Shippers are working together to control rising transportation costs much more than is widely realized, a survey of more than 100 companies shows.
More than half the companies surveyed, 54.9 percent, told NASSTRAC they collaborate with other shippers as well as carriers to control transportation costs.
NASSTRAC’s first annual shipper survey found 32.4 percent of respondents collaborated with their trucking partners and third-party logistics companies.
“I was quite surprised to see so much collaboration, not only with carriers but other shippers,” said Brian Everett, executive director of the National Shippers Strategic Transportation Council or NASSTRAC. “This could be an emerging trend.”
That trend, spurred by tightening truckload capacity and higher rates, takes shippers beyond a purely transactional relationship with their trucking partners. “Shippers are working to make freight more palatable to their carrier partners so they can collaborate on keeping rates and costs down,” Everett said. Shipper-to-shipper collaboration often is a byproduct of working with carriers or 3PLs.
At one end of the scale, collaboration may mean sharing tractor-trailers to secure capacity. “Collaborative shipping” helped Kimberly-Clark and Colgate improve service to a common retail customer, CVS Caremark, while reducing truck miles.
A Kimberly-Clark/Colgate pilot project realized line-haul and fuel cost savings of 18 percent or more, but finding and keeping those savings wasn’t simple, said Scott DeGroot, director of supply chain strategy and development for Kimberly-Clark.
“The cost of bringing the freight together can eat into savings very quickly,” DeGroot told The Journal of Commerce last November. “It’s not a big cost savings story yet.”
The NASSTRAC survey underscored how difficult shipper partnerships can be. Only 13.9 percent of the shippers surveyed saw no barriers to collaboration. Respondents identified several obstacles, lead by corporate cultural barriers, existing opportunities to improve efficiencies in-house, and legal and non-disclosure issues. “You have to be cognizant of what you can share and what you can’t,” Everett said.
One thing most shippers share is the expectation trucking costs will rise. Forty-seven percent of those surveyed said they expect less-than-truckload rates will rise this year and 46 percent anticipate higher truckload pricing. A smaller group, 33 percent, expects intermodal rates to rise and 29 percent said they expect ocean rates to head upward. Only 24 percent expect air cargo rates to find much lift.
“We see cost creeping back into the supply chain, threatening gains we’ve made over the past decades,” Everett said. “That’s continually on the minds of the shippers. People are looking at whether they’re going to have to shift modes or change their supply chain, renovating their DC network. Those are long-term heavy investments that corporate management may or may not buy into.”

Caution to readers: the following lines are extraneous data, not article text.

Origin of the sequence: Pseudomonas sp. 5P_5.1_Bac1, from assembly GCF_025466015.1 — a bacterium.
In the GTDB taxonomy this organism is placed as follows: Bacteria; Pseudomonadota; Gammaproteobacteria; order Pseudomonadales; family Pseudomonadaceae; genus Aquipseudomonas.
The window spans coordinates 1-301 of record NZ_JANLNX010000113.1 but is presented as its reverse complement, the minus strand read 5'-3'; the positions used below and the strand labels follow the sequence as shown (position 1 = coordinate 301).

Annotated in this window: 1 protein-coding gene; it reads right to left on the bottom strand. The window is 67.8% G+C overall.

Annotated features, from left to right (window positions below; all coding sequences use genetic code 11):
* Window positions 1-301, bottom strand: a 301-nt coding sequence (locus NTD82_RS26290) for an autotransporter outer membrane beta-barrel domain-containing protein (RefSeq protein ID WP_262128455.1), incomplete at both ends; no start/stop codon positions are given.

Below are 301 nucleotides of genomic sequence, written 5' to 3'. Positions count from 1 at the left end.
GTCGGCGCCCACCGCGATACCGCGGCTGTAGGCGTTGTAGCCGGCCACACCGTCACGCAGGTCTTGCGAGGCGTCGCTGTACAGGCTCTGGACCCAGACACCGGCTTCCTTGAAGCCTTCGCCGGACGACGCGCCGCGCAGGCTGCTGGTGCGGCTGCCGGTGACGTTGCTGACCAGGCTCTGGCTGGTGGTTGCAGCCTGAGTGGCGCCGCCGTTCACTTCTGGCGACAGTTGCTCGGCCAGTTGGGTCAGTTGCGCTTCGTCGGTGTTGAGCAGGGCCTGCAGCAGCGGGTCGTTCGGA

Executives attending the NASSTRAC Shippers Conference in Orlando April 21-24 will be able to join Collaborative Learning Labs run by shippers that delve into these issues, Everett said. “Sharing best practices has real potential value.”
More than a third of the shippers surveyed by NASSTRAC, 38 percent, shifted some freight from trucks to intermodal rail or railcars over the past year. Looking beyond that intermodal exchange, there are even greater signs multimodal shipping is growing. NASSTRAC said 66 percent of the shippers surveyed transferred at least some freight to a different mode last year, led by manufacturers at 78 percent, retailers at 54 percent, and wholesalers and distributors at 44 percent.
Intermodal rail was the prime choice, followed distantly by truckload at 13 percent, ocean at 5 percent and LTL at only 4 percent. Fifty-eight percent of the shippers said they expected to shift to “more cost-effective means of transportation” in 2013.
Those numbers support the belief multimodal shipping strategies are gaining ground. “I don’t know if I see a huge shift coming, but ‘tweak’ may be too weak a word” when talking about intermodal strategies, Everett said. “Supply chain executives are looking at the big picture and asking if shifting their going-to-market strategy can reduce transportation spend.” The technology available to shippers, often through carriers and 3PLs, is helping to propel that modal shift.
“There’s so much more data that’s available and so much more visibility in the supply chain, it’s easier to find those opportunities” to shift modes, Everett said.